Back to work today. It feels good to have a routine. I like my job--the students I teach, the curriculum I work with (which I get to pretty much design), my co-workers, etc.
Last Friday was a really tough day, though. On Thursday afternoon the principal got word that our head counselor, who had been out since last June on medical leave, had died that afternoon by suicide. Sad, sad, sad, sad, sad. He was only 31. He was married with a 3-year-old child and a baby on the way. He was wonderful with students, the master schedule, frustrated teachers, and he also coached JV basketball. It was the kind of death that makes you want to shake your fist at the heavens and...no, that wouldn't do any good. You have all these questions but no answers, at least not any satisfying ones.
His name was Scott Boxell. Scott collapsed at work in June. He was diagnosed with a thyroid problem, and treated for that, and it didn't do any good. Turns out the diagnosis was much more complicated than that. The medication actually made him worse. His adrenal glands were on the fritz, pumping adrenaline into his system 24-7 for months. He couldn't sleep, and suffered from emotional/mental problems related to the sleep deprivation. Who wouldn't? We heard he was getting a little better, but then had a relapse. And a gun. Damn.
You always worry when the principal comes on the P.A. system just after the last bell and says that the staff will have a "stand up meeting" in a few minutes. "Stand up meeting" meaning it's not going to be long and drawn out, but everyone needs to show up. Once in a while a stand up meeting is for outstanding happy news, but 90% of the time they are bad news, usually very bad news.
So we had a stand up meeting Thursday afternoon, and went home in a state of shock. Friday morning we show up and try to read the prepared statement to our students, but most of the teachers are struggling to get through it. Two neighboring school districts sent teams of counselors to the building for the entire day. The sheriff's department sent the victim's assistance team. A couple of dog handlers with trained therapy dogs came. People brought in comfort food for the staff. The entire library was turned into a "safe room" where students could go when it just got to be too hard to stay in class.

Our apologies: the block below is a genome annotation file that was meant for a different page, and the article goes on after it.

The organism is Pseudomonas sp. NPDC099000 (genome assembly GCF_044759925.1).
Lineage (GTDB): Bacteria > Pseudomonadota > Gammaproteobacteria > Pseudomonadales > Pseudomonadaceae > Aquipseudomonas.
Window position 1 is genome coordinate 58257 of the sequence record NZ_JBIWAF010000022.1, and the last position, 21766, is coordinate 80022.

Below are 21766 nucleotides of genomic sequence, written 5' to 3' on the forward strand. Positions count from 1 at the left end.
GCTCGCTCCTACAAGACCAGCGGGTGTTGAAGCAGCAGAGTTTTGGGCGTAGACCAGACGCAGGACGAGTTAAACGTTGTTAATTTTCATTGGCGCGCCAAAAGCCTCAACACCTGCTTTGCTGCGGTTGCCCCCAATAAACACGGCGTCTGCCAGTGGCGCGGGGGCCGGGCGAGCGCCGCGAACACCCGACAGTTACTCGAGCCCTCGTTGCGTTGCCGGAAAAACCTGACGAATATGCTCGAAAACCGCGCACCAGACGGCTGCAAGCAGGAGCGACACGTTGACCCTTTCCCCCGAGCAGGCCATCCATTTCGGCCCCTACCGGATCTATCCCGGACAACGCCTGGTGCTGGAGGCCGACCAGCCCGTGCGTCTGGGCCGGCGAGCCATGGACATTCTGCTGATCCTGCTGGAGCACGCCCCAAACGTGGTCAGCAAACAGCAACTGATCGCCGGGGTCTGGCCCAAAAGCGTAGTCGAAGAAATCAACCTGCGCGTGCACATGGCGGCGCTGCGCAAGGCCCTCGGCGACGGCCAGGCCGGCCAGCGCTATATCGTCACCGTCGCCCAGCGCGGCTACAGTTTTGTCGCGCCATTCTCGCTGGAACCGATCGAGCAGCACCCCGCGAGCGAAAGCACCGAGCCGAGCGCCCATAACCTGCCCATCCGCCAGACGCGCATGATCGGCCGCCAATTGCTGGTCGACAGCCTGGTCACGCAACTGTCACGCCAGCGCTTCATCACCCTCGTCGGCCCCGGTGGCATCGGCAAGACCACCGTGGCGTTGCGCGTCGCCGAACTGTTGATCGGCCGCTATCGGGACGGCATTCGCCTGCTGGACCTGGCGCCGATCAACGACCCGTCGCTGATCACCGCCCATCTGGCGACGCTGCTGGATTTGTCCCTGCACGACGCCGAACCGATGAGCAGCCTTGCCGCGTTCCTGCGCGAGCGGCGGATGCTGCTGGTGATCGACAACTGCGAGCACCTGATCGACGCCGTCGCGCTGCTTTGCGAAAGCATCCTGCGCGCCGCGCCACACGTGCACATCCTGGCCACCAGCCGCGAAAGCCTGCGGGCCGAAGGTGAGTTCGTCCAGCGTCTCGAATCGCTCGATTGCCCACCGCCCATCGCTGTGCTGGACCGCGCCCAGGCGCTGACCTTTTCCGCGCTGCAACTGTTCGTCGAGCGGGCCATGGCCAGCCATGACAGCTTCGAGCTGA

Deaths, especially sudden deaths, especially sudden deaths by suicide...especially by a popular young counselor...can trigger all kinds of reactions in students and staff. Old traumas are brought up, even for people who never even knew Scott. The safe room was swamped all day.
Then it was the end of the day, and all 2000+ of us went home to a goofy holiday weekend that somehow must have helped with healing, because we seem to be back into our routine in the building again. Not that we don't care about Scott. Not that we've forgotten him. But for so many adolescents today, school IS the safe place of routine. We try to maintain "normal" because sometimes that's the only normal kids have in their lives.
Scott's memorial service will be on Saturday. We'll have a number of students there; plenty of teachers will be going, too. And that's ok. Oregon City High School is bigger than a bunch of small towns in Oregon. A town of teenagers, with a few adults thrown in. Life happens a lot, and, unfortunately, the occasional funeral. Things generally work pretty well. I wish Scott could still be with us, helping us manage the ups and downs, figuring out the master schedule, orchestrating our routine in so many ways.